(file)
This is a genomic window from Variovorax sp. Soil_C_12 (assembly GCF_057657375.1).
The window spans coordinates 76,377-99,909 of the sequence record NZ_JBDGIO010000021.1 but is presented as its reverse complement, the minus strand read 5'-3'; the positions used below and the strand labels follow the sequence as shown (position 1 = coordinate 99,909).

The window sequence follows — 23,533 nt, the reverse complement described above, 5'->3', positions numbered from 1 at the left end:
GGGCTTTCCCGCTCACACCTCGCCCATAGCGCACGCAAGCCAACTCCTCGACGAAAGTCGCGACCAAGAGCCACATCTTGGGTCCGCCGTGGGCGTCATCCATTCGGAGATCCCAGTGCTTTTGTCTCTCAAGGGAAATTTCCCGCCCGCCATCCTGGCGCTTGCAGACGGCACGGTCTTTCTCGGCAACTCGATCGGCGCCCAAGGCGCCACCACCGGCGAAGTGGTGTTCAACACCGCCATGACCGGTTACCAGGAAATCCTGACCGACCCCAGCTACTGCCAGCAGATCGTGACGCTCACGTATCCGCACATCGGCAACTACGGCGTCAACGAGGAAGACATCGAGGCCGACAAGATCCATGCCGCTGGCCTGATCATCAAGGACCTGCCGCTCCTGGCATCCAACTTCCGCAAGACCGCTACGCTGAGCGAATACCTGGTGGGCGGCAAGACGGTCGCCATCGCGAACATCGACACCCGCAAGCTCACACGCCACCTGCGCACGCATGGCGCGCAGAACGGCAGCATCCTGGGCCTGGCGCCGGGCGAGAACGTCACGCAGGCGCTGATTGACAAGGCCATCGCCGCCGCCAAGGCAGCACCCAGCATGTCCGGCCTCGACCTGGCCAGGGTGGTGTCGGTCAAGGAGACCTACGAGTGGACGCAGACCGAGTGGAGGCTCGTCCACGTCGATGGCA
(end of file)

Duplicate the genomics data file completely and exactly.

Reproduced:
This is a genomic window from Variovorax sp. Soil_C_12 (assembly GCF_057657375.1).
The window spans coordinates 76,377-99,909 of the sequence record NZ_JBDGIO010000021.1 but is presented as its reverse complement, the minus strand read 5'-3'; the positions used below and the strand labels follow the sequence as shown (position 1 = coordinate 99,909).

The window sequence follows — 23,533 nt, the reverse complement described above, 5'->3', positions numbered from 1 at the left end:
GGGCTTTCCCGCTCACACCTCGCCCATAGCGCACGCAAGCCAACTCCTCGACGAAAGTCGCGACCAAGAGCCACATCTTGGGTCCGCCGTGGGCGTCATCCATTCGGAGATCCCAGTGCTTTTGTCTCTCAAGGGAAATTTCCCGCCCGCCATCCTGGCGCTTGCAGACGGCACGGTCTTTCTCGGCAACTCGATCGGCGCCCAAGGCGCCACCACCGGCGAAGTGGTGTTCAACACCGCCATGACCGGTTACCAGGAAATCCTGACCGACCCCAGCTACTGCCAGCAGATCGTGACGCTCACGTATCCGCACATCGGCAACTACGGCGTCAACGAGGAAGACATCGAGGCCGACAAGATCCATGCCGCTGGCCTGATCATCAAGGACCTGCCGCTCCTGGCATCCAACTTCCGCAAGACCGCTACGCTGAGCGAATACCTGGTGGGCGGCAAGACGGTCGCCATCGCGAACATCGACACCCGCAAGCTCACACGCCACCTGCGCACGCATGGCGCGCAGAACGGCAGCATCCTGGGCCTGGCGCCGGGCGAGAACGTCACGCAGGCGCTGATTGACAAGGCCATCGCCGCCGCCAAGGCAGCACCCAGCATGTCCGGCCTCGACCTGGCCAGGGTGGTGTCGGTCAAGGAGACCTACGAGTGGACGCAGACCGAGTGGAGGCTCGTCCACGTCGATGGCA